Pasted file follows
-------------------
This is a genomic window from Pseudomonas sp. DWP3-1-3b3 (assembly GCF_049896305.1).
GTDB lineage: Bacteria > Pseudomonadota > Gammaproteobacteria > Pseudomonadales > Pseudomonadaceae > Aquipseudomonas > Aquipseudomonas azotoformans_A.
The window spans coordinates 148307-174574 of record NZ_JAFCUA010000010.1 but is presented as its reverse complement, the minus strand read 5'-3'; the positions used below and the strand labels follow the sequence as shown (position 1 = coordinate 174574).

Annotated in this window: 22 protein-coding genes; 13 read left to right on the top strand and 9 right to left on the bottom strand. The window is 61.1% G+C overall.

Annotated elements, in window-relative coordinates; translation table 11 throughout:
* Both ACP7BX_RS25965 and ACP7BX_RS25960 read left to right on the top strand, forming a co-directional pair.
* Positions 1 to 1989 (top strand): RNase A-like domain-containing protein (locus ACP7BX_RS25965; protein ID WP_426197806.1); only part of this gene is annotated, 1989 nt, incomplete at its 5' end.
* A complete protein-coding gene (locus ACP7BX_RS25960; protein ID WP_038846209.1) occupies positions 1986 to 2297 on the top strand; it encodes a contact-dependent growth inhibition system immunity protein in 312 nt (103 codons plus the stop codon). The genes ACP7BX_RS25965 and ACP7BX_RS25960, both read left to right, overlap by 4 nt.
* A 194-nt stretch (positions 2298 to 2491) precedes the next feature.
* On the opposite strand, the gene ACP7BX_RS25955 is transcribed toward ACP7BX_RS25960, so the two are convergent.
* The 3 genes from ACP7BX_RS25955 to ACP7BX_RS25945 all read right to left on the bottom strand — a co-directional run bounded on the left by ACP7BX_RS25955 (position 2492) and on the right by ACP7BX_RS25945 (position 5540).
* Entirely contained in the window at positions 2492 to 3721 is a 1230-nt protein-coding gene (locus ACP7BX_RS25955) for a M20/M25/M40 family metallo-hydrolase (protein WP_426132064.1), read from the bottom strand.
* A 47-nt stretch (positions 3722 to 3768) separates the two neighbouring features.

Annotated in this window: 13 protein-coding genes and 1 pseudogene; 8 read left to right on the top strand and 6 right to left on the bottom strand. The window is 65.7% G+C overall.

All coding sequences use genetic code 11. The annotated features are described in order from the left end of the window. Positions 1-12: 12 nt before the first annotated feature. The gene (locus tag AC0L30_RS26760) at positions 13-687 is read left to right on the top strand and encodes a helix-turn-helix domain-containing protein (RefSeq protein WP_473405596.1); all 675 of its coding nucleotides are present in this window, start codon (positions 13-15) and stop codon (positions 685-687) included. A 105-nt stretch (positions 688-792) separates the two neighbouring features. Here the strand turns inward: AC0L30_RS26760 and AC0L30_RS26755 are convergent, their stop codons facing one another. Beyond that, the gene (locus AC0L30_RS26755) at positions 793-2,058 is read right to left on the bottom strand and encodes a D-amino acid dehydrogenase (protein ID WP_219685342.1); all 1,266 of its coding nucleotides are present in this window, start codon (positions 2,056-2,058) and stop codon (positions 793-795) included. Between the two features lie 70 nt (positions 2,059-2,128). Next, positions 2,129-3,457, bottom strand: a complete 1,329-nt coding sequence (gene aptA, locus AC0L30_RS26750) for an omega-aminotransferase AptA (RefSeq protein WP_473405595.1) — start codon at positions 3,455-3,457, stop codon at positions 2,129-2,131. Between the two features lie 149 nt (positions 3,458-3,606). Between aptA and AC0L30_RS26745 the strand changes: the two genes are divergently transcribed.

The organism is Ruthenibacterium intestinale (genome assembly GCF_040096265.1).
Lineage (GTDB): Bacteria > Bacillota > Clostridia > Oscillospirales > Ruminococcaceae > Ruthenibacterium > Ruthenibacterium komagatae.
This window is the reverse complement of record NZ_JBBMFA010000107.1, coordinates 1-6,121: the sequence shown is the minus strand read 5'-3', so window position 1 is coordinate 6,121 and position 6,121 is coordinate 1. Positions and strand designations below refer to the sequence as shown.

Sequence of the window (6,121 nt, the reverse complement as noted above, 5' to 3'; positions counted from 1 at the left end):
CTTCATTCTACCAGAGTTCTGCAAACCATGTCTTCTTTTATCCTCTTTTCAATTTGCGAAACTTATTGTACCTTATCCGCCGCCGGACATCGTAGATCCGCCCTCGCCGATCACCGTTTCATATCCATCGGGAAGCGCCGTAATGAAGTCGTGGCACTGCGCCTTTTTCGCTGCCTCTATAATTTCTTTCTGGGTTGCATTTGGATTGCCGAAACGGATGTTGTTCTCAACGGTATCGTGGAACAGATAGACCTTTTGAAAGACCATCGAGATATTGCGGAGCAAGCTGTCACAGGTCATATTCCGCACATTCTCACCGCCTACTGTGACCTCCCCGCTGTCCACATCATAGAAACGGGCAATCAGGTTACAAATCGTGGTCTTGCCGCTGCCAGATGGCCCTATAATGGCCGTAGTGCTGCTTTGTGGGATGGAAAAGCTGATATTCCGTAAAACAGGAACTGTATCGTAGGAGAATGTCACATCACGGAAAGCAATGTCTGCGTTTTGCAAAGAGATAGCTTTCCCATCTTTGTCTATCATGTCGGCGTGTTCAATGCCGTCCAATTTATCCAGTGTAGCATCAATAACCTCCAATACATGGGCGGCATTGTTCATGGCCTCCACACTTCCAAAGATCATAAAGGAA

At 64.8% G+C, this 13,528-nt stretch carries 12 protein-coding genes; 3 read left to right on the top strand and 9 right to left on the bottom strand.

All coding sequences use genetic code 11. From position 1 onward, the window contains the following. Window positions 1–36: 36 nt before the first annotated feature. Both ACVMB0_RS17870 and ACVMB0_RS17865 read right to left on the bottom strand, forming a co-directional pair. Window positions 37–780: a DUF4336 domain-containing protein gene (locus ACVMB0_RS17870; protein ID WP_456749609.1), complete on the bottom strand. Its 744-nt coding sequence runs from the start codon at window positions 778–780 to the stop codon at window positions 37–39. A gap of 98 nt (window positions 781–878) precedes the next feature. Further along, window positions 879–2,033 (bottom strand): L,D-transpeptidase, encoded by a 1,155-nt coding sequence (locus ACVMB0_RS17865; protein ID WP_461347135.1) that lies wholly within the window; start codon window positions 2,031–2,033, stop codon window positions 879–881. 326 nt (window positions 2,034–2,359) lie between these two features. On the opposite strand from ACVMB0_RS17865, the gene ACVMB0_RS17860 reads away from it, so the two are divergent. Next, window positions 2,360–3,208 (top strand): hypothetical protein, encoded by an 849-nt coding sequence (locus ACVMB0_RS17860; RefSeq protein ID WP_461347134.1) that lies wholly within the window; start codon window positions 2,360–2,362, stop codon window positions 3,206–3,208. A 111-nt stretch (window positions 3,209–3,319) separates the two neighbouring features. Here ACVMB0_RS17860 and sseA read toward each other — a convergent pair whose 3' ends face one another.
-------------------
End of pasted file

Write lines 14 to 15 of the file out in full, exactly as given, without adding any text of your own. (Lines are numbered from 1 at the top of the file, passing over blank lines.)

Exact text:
Annotated in this window: 13 protein-coding genes and 1 pseudogene; 8 read left to right on the top strand and 6 right to left on the bottom strand. The window is 65.7% G+C overall.

All coding sequences use genetic code 11. The annotated features are described in order from the left end of the window. Positions 1-12: 12 nt before the first annotated feature. The gene (locus tag AC0L30_RS26760) at positions 13-687 is read left to right on the top strand and encodes a helix-turn-helix domain-containing protein (RefSeq protein WP_473405596.1); all 675 of its coding nucleotides are present in this window, start codon (positions 13-15) and stop codon (positions 685-687) included. A 105-nt stretch (positions 688-792) separates the two neighbouring features. Here the strand turns inward: AC0L30_RS26760 and AC0L30_RS26755 are convergent, their stop codons facing one another. Beyond that, the gene (locus AC0L30_RS26755) at positions 793-2,058 is read right to left on the bottom strand and encodes a D-amino acid dehydrogenase (protein ID WP_219685342.1); all 1,266 of its coding nucleotides are present in this window, start codon (positions 2,056-2,058) and stop codon (positions 793-795) included. Between the two features lie 70 nt (positions 2,059-2,128). Next, positions 2,129-3,457, bottom strand: a complete 1,329-nt coding sequence (gene aptA, locus AC0L30_RS26750) for an omega-aminotransferase AptA (RefSeq protein WP_473405595.1) — start codon at positions 3,455-3,457, stop codon at positions 2,129-2,131. Between the two features lie 149 nt (positions 3,458-3,606). Between aptA and AC0L30_RS26745 the strand changes: the two genes are divergently transcribed.